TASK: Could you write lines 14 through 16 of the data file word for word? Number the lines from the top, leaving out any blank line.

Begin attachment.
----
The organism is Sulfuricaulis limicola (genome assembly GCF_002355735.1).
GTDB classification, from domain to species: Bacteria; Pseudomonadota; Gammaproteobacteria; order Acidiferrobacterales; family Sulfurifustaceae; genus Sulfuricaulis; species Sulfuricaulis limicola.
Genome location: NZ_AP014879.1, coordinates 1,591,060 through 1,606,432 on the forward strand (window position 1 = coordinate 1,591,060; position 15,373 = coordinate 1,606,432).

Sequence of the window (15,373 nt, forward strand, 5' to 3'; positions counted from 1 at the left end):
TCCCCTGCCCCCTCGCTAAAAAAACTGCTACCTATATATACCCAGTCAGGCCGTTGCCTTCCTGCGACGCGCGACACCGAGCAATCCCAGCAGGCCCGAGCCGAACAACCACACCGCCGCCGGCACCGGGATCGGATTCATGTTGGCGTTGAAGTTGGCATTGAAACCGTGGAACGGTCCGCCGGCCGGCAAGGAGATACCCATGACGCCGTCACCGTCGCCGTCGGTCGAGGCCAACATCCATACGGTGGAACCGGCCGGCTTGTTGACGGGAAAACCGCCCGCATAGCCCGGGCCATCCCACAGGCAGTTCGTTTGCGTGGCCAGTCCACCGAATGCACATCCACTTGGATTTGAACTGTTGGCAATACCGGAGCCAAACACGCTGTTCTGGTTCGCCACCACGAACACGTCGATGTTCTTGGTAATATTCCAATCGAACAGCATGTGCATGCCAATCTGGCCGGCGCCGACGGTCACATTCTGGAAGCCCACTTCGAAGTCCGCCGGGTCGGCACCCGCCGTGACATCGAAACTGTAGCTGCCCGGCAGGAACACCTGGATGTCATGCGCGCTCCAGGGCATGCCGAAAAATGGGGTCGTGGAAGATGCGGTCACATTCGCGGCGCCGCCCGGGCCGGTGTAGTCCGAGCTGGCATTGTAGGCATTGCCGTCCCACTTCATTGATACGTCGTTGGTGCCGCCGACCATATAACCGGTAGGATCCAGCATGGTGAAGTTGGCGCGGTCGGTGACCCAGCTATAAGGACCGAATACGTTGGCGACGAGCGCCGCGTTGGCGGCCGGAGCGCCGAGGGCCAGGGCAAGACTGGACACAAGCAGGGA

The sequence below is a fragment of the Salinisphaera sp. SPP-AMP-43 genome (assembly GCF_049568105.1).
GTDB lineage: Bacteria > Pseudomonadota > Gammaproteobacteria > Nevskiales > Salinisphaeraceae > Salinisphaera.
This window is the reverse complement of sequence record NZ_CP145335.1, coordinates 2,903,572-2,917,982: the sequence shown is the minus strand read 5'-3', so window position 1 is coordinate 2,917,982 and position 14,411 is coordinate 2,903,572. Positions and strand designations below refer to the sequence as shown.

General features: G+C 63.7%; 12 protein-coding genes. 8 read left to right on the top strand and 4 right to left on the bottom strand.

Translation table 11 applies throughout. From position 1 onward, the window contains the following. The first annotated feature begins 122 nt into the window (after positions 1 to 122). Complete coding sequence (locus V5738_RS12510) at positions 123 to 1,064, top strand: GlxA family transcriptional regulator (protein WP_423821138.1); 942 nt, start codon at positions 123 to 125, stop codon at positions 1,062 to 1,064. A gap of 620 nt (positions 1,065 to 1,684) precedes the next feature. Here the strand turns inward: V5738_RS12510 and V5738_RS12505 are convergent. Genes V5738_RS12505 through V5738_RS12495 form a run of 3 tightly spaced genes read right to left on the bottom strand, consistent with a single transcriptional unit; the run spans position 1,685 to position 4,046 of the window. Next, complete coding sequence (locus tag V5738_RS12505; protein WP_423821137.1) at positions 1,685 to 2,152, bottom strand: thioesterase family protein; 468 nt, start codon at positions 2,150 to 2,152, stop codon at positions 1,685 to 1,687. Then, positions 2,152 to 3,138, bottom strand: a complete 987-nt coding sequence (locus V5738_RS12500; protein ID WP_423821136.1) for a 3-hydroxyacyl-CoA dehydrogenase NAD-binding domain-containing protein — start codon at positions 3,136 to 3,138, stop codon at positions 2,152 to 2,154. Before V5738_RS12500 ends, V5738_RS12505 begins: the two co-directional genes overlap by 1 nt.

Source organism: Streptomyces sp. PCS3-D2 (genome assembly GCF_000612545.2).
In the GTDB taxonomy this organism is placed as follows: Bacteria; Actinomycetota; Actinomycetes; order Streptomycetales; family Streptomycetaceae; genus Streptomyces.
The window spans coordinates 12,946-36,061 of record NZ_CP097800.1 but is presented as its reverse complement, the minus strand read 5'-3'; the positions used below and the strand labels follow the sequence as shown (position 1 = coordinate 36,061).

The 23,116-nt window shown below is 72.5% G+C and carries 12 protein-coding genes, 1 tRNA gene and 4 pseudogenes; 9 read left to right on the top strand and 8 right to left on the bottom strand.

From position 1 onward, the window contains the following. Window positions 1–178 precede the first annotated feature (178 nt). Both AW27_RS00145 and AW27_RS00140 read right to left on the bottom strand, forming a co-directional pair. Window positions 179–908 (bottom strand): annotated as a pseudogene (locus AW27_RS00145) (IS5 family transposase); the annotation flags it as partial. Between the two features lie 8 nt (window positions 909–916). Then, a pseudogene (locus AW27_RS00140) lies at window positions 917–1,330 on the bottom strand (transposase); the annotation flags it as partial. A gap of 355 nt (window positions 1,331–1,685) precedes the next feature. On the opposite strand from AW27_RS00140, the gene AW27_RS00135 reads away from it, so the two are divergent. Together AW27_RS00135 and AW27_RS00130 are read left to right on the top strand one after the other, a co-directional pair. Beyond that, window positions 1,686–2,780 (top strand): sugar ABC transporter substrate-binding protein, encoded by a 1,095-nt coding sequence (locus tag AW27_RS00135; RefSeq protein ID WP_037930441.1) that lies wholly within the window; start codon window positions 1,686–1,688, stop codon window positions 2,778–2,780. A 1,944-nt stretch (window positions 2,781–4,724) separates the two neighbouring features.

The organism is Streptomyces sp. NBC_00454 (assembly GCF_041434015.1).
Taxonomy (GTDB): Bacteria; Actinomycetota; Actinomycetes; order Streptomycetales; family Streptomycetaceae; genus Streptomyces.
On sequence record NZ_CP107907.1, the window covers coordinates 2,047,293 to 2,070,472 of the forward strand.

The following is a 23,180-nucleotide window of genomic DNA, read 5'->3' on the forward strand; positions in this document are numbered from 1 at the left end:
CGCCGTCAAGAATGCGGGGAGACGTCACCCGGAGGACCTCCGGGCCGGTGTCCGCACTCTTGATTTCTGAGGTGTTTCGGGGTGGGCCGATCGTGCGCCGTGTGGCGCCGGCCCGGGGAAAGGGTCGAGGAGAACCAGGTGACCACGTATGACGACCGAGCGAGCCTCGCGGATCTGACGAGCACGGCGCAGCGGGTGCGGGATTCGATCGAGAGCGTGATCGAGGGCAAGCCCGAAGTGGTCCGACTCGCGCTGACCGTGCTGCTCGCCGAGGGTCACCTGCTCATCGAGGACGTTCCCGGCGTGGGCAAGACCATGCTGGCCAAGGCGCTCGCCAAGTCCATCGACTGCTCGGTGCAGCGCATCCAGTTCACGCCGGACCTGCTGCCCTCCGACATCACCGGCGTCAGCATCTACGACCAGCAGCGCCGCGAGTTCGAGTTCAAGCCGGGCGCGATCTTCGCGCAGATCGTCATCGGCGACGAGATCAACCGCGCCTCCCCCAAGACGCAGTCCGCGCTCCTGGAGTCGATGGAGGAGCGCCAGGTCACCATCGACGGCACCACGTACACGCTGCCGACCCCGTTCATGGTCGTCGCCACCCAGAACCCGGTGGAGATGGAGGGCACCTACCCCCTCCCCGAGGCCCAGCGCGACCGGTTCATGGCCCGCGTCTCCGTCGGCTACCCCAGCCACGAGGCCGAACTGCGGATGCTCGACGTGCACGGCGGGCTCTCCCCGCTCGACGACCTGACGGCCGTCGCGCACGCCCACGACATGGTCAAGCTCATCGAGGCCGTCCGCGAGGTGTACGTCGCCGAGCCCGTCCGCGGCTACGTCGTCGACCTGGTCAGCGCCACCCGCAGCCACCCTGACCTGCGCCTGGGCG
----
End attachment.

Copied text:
The 23,116-nt window shown below is 72.5% G+C and carries 12 protein-coding genes, 1 tRNA gene and 4 pseudogenes; 9 read left to right on the top strand and 8 right to left on the bottom strand.

From position 1 onward, the window contains the following. Window positions 1–178 precede the first annotated feature (178 nt). Both AW27_RS00145 and AW27_RS00140 read right to left on the bottom strand, forming a co-directional pair. Window positions 179–908 (bottom strand): annotated as a pseudogene (locus AW27_RS00145) (IS5 family transposase); the annotation flags it as partial. Between the two features lie 8 nt (window positions 909–916). Then, a pseudogene (locus AW27_RS00140) lies at window positions 917–1,330 on the bottom strand (transposase); the annotation flags it as partial. A gap of 355 nt (window positions 1,331–1,685) precedes the next feature. On the opposite strand from AW27_RS00140, the gene AW27_RS00135 reads away from it, so the two are divergent. Together AW27_RS00135 and AW27_RS00130 are read left to right on the top strand one after the other, a co-directional pair. Beyond that, window positions 1,686–2,780 (top strand): sugar ABC transporter substrate-binding protein, encoded by a 1,095-nt coding sequence (locus tag AW27_RS00135; RefSeq protein ID WP_037930441.1) that lies wholly within the window; start codon window positions 1,686–1,688, stop codon window positions 2,778–2,780. A 1,944-nt stretch (window positions 2,781–4,724) separates the two neighbouring features.

The organism is Streptomyces sp. NBC_00454 (assembly GCF_041434015.1).